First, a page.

I’m also giving Bumble BFF another go. It’s not my favourite app–all the stress of being ghosted, stood up or catfished, just like with the dating version–but I know many travellers have made lasting friendships on Bumble, so I’m willing to try again. I’ll have to report back!

3. Were there moments when you felt alone or isolated? If so, how did you manage those feelings?

Yes, especially in the first few weeks; it takes time to build friendships. I’m an experienced solo traveller but “solo” doesn’t always mean wanting to be alone. I was excited to be in my new city and desperately wanted to explore with someone in-person, not just over FaceTime with loved ones at home.

I managed the feelings by chatting with friends from other WHVs (they can relate!), and I booked trips to visit other parts of Canada, so that I had plans to look forward to.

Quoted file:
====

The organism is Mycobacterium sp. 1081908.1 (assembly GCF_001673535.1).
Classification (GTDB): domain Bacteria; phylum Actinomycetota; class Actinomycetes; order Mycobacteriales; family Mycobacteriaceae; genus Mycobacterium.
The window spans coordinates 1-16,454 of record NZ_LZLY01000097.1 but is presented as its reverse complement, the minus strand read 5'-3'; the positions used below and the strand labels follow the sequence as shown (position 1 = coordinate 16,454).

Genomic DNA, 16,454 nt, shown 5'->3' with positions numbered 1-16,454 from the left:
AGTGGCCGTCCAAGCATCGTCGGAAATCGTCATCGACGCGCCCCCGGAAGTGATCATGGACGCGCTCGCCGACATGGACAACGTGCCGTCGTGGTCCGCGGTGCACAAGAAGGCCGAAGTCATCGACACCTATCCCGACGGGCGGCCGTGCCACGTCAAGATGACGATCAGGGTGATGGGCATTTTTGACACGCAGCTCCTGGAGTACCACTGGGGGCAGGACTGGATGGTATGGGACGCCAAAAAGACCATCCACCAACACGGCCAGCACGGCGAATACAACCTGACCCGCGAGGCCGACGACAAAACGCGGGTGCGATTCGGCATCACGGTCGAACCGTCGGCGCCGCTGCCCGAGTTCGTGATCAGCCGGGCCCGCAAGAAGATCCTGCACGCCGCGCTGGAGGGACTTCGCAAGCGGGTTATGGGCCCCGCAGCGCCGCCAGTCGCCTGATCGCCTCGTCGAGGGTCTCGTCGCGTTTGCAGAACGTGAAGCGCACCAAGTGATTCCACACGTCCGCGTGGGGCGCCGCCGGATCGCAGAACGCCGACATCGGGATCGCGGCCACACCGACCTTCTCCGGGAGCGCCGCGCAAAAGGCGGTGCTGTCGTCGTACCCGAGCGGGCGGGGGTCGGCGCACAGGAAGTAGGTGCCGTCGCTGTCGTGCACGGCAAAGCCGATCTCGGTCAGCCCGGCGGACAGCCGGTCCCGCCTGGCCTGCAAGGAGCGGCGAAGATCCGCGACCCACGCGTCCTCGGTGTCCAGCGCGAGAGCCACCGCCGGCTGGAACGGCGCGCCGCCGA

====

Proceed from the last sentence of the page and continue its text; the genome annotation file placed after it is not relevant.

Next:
Also, I forced myself to attend events, even if I didn’t feel like it. Fellow introverts will know the last thing we enjoy is a room full of strangers, but the only way to make connections is to meet people! The more meetups you attend, generally, the more you stop feeling nervous or uncomfortable.

4. Did you notice any cultural differences in interpersonal relationships there?

Yes! I was lucky in my other WHVs to not really experience culture shock–partly because there were other Brits everywhere, and partly because the locals shared a similar sense of humour. British humour is dry and sarcastic–think “taking the piss”–but in North America, locals don’t always realise you’re joking and might take offence. This makes my initial communication more surface-level and probably contributes to the slower pace of making friends in Canada.